Retelling is a comprehension strategy by which a student describes the events of a story. Primary students often struggle with the concept of retelling, choosing instead to repeat what they most recently read, rather than expressing a linear sequence of events. If your emergent reader struggles with this concept, try a tested strategy.
Model, Model, Model
First, and most importantly, model what you want to hear from your student. After reading together, retell the main events in the story to your child. Hearing how a retelling should sound is the first step in creating a reader who can apply what she has heard.
The 5 W's
Focus on the who, what, when, where and why of the story. For early readers, assign each of their fingers one of the 5 W’s and have them tick down a finger as they talk about that aspect of the story. When all five fingers are down, their retelling should be complete.
First, Next, Then, Last
Encourage the student to use the key words first, next, then and last in retelling, thus keeping the student focused on the linear nature of the plot. For example, when first beginning work on the skill, prompt the student by saying, “What happened first in the story?” Once the child provides an answer to the initial question, you can draw more information out of her by prompting with the remaining key words.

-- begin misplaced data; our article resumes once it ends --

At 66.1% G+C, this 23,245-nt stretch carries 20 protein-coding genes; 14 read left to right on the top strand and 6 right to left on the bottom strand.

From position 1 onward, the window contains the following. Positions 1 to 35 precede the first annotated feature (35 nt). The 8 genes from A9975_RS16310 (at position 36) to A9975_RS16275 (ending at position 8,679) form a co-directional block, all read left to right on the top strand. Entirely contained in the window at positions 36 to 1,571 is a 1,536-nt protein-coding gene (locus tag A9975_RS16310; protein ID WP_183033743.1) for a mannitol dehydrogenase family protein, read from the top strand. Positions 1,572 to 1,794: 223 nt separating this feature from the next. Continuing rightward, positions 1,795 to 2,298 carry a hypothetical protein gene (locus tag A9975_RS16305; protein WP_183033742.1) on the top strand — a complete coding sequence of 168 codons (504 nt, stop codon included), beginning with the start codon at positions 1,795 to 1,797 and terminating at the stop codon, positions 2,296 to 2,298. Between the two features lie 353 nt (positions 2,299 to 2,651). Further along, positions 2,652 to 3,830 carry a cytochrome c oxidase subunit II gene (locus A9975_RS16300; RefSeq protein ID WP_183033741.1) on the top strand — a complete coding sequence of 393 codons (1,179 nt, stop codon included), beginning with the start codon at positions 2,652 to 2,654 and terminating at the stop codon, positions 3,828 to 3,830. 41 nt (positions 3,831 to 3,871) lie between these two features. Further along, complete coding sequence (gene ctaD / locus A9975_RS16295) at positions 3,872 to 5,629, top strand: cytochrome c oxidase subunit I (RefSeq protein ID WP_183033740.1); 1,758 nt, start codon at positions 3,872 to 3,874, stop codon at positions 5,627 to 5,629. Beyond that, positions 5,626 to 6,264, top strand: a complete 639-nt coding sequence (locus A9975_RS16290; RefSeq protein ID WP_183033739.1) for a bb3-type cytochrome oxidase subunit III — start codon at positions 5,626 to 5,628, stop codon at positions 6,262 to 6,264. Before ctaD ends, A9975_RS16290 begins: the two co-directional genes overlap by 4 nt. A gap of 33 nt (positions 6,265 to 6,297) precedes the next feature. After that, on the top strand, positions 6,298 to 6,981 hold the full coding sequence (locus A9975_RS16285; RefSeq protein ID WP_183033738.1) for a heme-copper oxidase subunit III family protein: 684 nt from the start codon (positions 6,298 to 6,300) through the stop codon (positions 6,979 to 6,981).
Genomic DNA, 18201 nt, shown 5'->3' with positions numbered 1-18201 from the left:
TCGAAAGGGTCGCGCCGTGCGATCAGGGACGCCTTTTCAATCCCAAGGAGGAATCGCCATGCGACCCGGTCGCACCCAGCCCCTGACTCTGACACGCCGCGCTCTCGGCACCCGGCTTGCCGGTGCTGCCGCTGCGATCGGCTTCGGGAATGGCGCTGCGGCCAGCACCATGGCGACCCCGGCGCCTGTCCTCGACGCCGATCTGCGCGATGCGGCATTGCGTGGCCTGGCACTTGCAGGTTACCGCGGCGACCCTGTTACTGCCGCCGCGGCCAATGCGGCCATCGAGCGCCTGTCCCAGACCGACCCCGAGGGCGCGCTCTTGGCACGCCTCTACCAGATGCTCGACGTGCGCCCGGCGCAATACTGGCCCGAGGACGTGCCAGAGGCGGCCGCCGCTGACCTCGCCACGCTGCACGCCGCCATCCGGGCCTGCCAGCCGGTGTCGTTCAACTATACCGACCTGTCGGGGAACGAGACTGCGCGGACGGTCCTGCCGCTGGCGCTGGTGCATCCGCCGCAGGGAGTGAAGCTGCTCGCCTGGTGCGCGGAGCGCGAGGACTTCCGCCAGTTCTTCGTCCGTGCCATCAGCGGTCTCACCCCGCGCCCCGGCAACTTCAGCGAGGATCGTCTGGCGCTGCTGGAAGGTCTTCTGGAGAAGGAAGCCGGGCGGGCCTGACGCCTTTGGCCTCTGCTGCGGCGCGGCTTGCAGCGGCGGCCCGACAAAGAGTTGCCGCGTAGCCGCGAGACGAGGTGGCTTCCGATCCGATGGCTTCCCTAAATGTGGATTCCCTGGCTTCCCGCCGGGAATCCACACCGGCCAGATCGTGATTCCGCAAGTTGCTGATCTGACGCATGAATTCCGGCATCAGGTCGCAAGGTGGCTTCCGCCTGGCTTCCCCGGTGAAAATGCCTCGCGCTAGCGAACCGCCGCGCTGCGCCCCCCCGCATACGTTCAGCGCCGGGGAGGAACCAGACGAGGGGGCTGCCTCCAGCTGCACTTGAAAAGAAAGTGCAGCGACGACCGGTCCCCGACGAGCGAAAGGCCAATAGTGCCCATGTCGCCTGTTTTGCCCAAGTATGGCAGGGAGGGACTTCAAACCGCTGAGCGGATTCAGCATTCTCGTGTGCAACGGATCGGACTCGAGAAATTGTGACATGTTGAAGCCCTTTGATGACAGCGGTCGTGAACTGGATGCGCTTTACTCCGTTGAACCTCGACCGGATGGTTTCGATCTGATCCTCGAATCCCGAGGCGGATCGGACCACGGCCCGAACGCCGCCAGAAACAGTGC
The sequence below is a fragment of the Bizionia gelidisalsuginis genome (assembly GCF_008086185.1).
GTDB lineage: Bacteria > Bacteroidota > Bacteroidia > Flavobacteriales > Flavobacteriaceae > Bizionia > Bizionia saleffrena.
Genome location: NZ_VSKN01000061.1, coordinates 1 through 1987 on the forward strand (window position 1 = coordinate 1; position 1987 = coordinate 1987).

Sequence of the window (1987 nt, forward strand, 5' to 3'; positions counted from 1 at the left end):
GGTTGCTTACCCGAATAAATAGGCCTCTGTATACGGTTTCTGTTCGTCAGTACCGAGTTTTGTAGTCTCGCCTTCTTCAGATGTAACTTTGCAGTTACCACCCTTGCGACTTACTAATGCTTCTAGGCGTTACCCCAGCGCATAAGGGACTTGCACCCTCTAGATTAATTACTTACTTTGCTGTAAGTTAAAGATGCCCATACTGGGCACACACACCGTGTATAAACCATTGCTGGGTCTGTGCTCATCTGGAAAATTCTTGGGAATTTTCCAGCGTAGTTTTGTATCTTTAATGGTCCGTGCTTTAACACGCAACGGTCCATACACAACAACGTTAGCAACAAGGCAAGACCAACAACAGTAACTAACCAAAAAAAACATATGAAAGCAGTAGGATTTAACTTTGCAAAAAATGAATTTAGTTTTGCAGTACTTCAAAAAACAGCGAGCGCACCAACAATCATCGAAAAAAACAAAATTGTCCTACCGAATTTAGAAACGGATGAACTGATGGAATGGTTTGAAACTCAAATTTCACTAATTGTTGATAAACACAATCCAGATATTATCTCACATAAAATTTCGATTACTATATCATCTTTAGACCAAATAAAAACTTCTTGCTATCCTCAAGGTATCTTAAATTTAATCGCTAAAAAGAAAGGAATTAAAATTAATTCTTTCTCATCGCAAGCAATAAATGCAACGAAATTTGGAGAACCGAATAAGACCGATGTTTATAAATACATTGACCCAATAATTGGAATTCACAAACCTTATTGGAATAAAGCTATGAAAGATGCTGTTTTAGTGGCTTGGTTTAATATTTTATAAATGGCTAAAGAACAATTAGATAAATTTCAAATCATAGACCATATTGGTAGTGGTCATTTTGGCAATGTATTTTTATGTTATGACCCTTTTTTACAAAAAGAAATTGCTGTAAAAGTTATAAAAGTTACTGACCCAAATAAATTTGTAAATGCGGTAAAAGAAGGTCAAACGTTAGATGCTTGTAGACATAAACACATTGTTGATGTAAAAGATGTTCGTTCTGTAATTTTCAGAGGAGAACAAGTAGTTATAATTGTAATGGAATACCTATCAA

Characters, Problem, Solution
Ask the student to center her response around the characters, problem and solution. Use the following prompts to focus her retelling:
Who are the characters in the story?
What is the problem in the story?
How do the characters solve the problem (i.e. what is the solution)?
Once the child gets used to answering those key questions, she will be able to fluently retell a story without the need for prompts.
Beginning, Middle, End
You can substitute these key terms for characters, problem and solution if necessary. Again, these words provide a linear structure on which the student can focus, helping her better structure a response.
Overall, modeling what you want to hear from your child is often the most influential method of helping a student structure a complete and coherent retelling. So much goes on in the brain of an emergent reader as she tries to process and decode the text that having structured examples to follow when retelling will help take a bit of the pressure off of the child. Remember, modeling once what you want is never enough for a primary level student. Repetition and practice are key.
- When Readers Struggle: Teaching that Works; I. Fountas and G. Pinnell
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